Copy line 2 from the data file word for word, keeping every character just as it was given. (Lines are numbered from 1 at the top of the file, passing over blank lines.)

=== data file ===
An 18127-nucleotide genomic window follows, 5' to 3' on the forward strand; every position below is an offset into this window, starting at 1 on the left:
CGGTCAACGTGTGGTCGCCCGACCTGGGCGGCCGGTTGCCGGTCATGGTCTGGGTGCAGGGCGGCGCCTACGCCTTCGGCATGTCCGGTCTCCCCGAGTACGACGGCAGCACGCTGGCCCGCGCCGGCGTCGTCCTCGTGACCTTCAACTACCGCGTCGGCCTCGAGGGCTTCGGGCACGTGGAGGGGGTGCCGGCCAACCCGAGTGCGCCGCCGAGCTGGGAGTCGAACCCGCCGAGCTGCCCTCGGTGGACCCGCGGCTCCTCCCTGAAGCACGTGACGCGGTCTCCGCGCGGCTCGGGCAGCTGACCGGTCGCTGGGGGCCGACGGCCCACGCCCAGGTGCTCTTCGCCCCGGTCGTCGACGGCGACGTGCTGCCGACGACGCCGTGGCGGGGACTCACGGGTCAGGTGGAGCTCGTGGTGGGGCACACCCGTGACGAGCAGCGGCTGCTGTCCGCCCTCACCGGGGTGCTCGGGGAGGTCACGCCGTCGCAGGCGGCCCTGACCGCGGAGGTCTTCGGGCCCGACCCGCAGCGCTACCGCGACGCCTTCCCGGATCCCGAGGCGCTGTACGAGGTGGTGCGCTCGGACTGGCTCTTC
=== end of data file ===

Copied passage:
CGGTCAACGTGTGGTCGCCCGACCTGGGCGGCCGGTTGCCGGTCATGGTCTGGGTGCAGGGCGGCGCCTACGCCTTCGGCATGTCCGGTCTCCCCGAGTACGACGGCAGCACGCTGGCCCGCGCCGGCGTCGTCCTCGTGACCTTCAACTACCGCGTCGGCCTCGAGGGCTTCGGGCACGTGGAGGGGGTGCCGGCCAACCCGAGTGCGCCGCCGAGCTGGGAGTCGAACCCGCCGAGCTGCCCTCGGTGGACCCGCGGCTCCTCCCTGAAGCACGTGACGCGGTCTCCGCGCGGCTCGGGCAGCTGACCGGTCGCTGGGGGCCGACGGCCCACGCCCAGGTGCTCTTCGCCCCGGTCGTCGACGGCGACGTGCTGCCGACGACGCCGTGGCGGGGACTCACGGGTCAGGTGGAGCTCGTGGTGGGGCACACCCGTGACGAGCAGCGGCTGCTGTCCGCCCTCACCGGGGTGCTCGGGGAGGTCACGCCGTCGCAGGCGGCCCTGACCGCGGAGGTCTTCGGGCCCGACCCGCAGCGCTACCGCGACGCCTTCCCGGATCCCGAGGCGCTGTACGAGGTGGTGCGCTCGGACTGGCTCTTC